Statement of John F. Shaw

April 6, 2004

ACLU "No-Fly" Lawsuit

No-Fly Lawsuit: Shaw

The Reverend John F. Shaw, PhD
Age: 74
Nationality: U.S. Citizen
Occupation: Retired Presbyterian Minister

I am joining the ACLU lawsuit today against the government's No-Fly list because I have been repeatedly interrogated, delayed, and have experienced ""enhanced"" screening procedures and detention whenever I have traveled by plane since 2002 under the name of John F. Shaw. As a law-abiding citizen who is a retired member of the clergy, I was shocked to discover that I have been placed on the No-Fly list. I have also tried without success to have my name removed from the list.

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I first discovered that I was on the No-Fly list in mid-2002 when my wife and I were flying from Seattle to Medford, Oregon. When we attempted to obtain our boarding passes at curbside, the agent was unable to process our tickets. He took our tickets with him, returned and asked us to accompany him to the ticket counter. At the counter, another agent asked for my identification and ticket and took them to a back room. When the agent returned, he was scowling, typed some information into the computer and generated the boarding passes and luggage tags. When I inquired about the problem, the agent did not respond. When I asked again, he told me that my name was on the FBI list. He told me this information in front of other waiting passengers. I immediately became alarmed to be told I was on a FBI list, even though I did not have a criminal record and had never done anything that would make me a suspect.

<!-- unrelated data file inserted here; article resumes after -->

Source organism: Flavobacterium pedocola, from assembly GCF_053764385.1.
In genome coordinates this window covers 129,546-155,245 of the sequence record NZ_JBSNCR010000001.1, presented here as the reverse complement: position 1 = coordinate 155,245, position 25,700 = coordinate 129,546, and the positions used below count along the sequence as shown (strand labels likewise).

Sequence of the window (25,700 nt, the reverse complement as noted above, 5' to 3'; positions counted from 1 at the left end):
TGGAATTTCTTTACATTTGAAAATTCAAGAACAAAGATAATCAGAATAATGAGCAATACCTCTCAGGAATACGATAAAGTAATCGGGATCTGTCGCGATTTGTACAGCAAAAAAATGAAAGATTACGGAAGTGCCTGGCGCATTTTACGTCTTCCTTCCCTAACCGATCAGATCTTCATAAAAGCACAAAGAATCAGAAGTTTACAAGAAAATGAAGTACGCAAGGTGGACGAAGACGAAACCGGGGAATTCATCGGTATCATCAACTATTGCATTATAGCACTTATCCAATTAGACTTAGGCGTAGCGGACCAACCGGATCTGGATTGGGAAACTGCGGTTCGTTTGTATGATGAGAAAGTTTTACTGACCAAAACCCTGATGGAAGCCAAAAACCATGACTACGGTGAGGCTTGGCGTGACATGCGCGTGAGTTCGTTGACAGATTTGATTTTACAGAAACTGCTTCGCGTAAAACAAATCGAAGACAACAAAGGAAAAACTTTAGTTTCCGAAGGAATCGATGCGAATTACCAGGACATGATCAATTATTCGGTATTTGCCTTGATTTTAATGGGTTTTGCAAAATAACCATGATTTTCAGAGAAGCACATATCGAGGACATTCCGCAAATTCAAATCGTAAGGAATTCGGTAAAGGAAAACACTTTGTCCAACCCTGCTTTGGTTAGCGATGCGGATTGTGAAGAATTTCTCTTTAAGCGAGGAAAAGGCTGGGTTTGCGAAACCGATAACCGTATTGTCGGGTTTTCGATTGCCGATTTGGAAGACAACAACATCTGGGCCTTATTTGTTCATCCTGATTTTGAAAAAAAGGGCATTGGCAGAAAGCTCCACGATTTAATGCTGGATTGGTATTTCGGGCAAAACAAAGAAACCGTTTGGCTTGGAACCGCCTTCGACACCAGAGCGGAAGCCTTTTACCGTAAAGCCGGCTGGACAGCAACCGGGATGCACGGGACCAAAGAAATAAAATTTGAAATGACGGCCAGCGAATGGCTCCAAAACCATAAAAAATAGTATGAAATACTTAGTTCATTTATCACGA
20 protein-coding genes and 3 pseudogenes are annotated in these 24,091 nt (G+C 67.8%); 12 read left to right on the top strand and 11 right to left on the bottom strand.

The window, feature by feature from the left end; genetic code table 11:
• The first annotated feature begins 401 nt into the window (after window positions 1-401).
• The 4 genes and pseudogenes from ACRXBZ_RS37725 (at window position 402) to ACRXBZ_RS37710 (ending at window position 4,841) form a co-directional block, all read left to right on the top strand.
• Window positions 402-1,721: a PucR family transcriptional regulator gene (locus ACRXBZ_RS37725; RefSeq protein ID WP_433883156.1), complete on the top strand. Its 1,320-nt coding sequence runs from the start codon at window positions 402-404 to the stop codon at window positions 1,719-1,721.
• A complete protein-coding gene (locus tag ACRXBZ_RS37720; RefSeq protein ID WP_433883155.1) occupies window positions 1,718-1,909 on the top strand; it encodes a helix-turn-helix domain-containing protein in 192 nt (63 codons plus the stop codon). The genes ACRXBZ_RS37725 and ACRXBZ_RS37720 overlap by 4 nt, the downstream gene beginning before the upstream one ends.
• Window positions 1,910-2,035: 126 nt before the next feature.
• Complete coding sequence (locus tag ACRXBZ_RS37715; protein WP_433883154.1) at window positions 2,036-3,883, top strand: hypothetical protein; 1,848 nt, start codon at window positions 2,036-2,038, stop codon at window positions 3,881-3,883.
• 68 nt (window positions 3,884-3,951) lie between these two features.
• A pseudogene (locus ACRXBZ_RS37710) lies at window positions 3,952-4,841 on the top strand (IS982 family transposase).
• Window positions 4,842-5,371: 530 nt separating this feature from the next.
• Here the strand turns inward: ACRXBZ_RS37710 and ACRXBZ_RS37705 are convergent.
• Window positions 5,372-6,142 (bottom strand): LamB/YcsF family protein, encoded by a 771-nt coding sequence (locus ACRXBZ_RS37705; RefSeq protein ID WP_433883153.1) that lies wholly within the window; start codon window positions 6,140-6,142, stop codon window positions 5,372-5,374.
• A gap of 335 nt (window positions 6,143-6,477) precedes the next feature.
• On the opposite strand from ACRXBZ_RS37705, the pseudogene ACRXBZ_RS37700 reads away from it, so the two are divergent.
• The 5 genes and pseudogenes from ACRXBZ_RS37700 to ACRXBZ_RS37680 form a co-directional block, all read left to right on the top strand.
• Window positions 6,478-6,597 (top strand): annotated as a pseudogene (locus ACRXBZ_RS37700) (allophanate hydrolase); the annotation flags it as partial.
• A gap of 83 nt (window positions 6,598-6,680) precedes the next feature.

In February 2004 my wife and I had planned a vacation to South Africa. When we attempted to board the plane, we again had difficulty obtaining our boarding passes. The first agent could not process our tickets for boarding passes. I asked a second agent to help us, who was able to prepare the boarding passes, but they were stamped for special screening. We were required to go through special screening: our bodies were patted down, we had to remove our shoes and our baggage was hand-searched. We were finally able to board the flight with 10 minutes to spare before take-off.

When I returned from my trip, I called the FBI office in Seattle to complain. The FBI officer on duty informed me that the FBI did not maintain the list, but rather the Transportation Security Administration (TSA). When I asked the FBI agent for her name, she would not provide it. However, she did advise me to call the TSA and my congressional representative.

Last month I called the TSA's Ombudsman's office seeking information on how I could get my name removed from the list. The TSA agent explained that the list is computer-generated and linked to another database known as CAPPS. I was provided a copy of the Passenger Identity Verification Form that I filled out and returned to TSA with certified copies of three pieces of identification. I have yet to receive a response from the TSA. I have also contacted my member of Congress, Representative Jennifer Dunn, regarding these difficulties with the list.

Not surprising to me, my son, John F. Shaw, Jr., has also encountered similar experiences when attempting to travel by plane on at least five occasions. I am asking that the government resolve this matter and remove my name as well as my son's name from the No-Fly list.
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